A publication of the Archaeological Institute of America
Polychrome Maya Frieze Discovered at Maya Site of Holmul
Thursday, August 08, 2013
(Holmul Archaeological Project/PACUNAM)PETEN, GUATEMALA—A stucco relief still bearing traces of its original red, yellow, blue, and green paint has been found by an international team of archaeologists and scholars at the Maya site of Holmul. The relief, which is thought to depict the crowning of a new ruler when Holmul switched its allegiance from the kingdom of Tikal to the Snake kingdom, stands on the exterior of a staircase tomb. The tomb contained the skeletal remains of a high-status man whose front teeth had been drilled and decorated with jade beads. The pots in his tomb depict the nine gods of the Maya underworld. Archaeologists found the well-preserved relief carefully packed with dirt by later rulers who built a pyramid over it. “It is one of the most fabulous things I have ever seen,” said archaeologist Francisco Estrada-Bell of the Holmul Archaeological Project. Click here for additional photographs of the excavation.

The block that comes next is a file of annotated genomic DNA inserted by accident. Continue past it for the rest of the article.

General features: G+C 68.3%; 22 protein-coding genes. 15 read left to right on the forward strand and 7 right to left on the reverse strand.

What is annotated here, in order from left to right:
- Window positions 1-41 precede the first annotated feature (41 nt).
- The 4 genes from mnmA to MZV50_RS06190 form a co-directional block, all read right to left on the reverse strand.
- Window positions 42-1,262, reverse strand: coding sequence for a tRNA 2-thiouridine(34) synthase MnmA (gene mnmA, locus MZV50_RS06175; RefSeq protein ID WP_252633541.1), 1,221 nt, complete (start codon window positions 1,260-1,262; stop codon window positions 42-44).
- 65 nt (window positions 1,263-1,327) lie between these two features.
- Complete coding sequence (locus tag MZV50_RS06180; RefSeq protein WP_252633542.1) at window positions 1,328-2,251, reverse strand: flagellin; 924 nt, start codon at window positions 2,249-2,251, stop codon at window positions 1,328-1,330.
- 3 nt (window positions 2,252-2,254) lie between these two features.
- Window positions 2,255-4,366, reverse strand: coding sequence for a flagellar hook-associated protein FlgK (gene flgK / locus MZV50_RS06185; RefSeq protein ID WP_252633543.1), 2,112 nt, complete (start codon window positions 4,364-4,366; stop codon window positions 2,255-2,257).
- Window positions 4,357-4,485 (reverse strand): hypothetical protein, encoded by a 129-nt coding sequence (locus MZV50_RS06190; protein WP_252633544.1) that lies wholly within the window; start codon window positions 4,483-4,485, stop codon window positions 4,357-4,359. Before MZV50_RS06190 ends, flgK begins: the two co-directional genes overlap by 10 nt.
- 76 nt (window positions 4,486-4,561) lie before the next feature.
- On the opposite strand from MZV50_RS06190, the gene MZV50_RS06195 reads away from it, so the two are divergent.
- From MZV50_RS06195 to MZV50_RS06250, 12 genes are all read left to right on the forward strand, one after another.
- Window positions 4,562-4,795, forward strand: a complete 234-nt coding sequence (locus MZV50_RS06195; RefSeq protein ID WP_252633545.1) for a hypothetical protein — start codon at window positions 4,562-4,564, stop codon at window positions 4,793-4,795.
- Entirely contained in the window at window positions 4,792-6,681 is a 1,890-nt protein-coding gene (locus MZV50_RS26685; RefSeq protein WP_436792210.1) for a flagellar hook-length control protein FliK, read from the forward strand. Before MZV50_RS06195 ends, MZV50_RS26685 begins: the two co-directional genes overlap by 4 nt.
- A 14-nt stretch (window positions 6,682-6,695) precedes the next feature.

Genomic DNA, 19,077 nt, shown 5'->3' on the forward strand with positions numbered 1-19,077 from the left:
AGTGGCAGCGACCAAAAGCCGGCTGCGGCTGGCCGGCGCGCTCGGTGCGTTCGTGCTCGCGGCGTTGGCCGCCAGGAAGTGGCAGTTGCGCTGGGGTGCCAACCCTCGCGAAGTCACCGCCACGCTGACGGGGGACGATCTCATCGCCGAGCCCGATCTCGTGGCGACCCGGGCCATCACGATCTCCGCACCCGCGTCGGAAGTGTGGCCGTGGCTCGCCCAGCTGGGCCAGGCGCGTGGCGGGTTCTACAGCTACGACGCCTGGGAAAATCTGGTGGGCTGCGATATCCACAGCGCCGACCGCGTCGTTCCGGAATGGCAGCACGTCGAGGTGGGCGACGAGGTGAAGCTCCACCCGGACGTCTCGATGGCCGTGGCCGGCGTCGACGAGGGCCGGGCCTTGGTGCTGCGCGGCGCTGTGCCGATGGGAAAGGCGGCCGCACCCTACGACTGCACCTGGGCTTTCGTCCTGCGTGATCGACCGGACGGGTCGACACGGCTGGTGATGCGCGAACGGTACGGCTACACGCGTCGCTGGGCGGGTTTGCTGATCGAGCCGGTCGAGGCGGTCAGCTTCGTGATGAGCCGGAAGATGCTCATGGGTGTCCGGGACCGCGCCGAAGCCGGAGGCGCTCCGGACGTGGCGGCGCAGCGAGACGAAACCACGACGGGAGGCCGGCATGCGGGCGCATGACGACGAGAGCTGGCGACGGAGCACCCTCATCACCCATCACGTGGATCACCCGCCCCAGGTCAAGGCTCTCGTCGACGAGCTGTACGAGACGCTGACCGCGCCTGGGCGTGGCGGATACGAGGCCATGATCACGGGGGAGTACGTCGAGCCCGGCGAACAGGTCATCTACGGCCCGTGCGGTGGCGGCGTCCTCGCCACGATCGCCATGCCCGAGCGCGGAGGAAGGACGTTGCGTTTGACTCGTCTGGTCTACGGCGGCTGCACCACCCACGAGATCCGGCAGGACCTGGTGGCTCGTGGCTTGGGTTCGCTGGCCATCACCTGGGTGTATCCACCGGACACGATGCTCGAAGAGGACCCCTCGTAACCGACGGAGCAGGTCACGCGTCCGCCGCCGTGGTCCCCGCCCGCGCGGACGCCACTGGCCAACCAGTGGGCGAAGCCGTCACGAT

Alaskan shipwreck survivors, chewing tobacco in the Southwest, Hellenistic chicken farms, a Swedish bishop’s secret, and one tough Scythian
How a Viking warrior got an English sword